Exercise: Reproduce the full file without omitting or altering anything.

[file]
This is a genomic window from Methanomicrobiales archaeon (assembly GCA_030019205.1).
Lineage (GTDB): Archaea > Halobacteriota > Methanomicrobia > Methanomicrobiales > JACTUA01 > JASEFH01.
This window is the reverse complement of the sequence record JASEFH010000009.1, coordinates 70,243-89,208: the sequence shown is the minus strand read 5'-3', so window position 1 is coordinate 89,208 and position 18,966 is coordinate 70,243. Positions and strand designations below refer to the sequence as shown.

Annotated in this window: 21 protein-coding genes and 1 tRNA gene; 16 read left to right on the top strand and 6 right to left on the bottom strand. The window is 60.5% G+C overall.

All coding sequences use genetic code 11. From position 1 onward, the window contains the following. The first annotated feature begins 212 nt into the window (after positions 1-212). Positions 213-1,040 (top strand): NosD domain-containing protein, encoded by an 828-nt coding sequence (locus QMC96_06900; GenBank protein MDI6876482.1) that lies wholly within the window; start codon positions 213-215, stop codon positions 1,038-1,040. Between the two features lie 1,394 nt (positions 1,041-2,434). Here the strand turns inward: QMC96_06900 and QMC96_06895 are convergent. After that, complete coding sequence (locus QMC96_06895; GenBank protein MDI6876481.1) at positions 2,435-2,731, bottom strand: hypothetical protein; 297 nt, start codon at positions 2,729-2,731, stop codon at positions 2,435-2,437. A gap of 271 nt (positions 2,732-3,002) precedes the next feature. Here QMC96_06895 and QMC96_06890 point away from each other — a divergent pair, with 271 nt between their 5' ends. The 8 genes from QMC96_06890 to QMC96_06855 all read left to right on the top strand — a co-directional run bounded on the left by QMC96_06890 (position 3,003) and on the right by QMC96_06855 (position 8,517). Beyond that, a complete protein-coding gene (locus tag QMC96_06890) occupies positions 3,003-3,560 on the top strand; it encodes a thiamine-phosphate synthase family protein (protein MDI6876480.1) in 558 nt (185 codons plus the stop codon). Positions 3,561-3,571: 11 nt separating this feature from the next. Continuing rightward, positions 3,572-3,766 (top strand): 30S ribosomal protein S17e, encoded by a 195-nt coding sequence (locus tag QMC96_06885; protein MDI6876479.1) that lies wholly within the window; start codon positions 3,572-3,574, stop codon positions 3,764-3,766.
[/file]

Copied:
This is a genomic window from Methanomicrobiales archaeon (assembly GCA_030019205.1).
Lineage (GTDB): Archaea > Halobacteriota > Methanomicrobia > Methanomicrobiales > JACTUA01 > JASEFH01.
This window is the reverse complement of the sequence record JASEFH010000009.1, coordinates 70,243-89,208: the sequence shown is the minus strand read 5'-3', so window position 1 is coordinate 89,208 and position 18,966 is coordinate 70,243. Positions and strand designations below refer to the sequence as shown.

Annotated in this window: 21 protein-coding genes and 1 tRNA gene; 16 read left to right on the top strand and 6 right to left on the bottom strand. The window is 60.5% G+C overall.

All coding sequences use genetic code 11. From position 1 onward, the window contains the following. The first annotated feature begins 212 nt into the window (after positions 1-212). Positions 213-1,040 (top strand): NosD domain-containing protein, encoded by an 828-nt coding sequence (locus QMC96_06900; GenBank protein MDI6876482.1) that lies wholly within the window; start codon positions 213-215, stop codon positions 1,038-1,040. Between the two features lie 1,394 nt (positions 1,041-2,434). Here the strand turns inward: QMC96_06900 and QMC96_06895 are convergent. After that, complete coding sequence (locus QMC96_06895; GenBank protein MDI6876481.1) at positions 2,435-2,731, bottom strand: hypothetical protein; 297 nt, start codon at positions 2,729-2,731, stop codon at positions 2,435-2,437. A gap of 271 nt (positions 2,732-3,002) precedes the next feature. Here QMC96_06895 and QMC96_06890 point away from each other — a divergent pair, with 271 nt between their 5' ends. The 8 genes from QMC96_06890 to QMC96_06855 all read left to right on the top strand — a co-directional run bounded on the left by QMC96_06890 (position 3,003) and on the right by QMC96_06855 (position 8,517). Beyond that, a complete protein-coding gene (locus tag QMC96_06890) occupies positions 3,003-3,560 on the top strand; it encodes a thiamine-phosphate synthase family protein (protein MDI6876480.1) in 558 nt (185 codons plus the stop codon). Positions 3,561-3,571: 11 nt separating this feature from the next. Continuing rightward, positions 3,572-3,766 (top strand): 30S ribosomal protein S17e, encoded by a 195-nt coding sequence (locus tag QMC96_06885; protein MDI6876479.1) that lies wholly within the window; start codon positions 3,572-3,574, stop codon positions 3,764-3,766.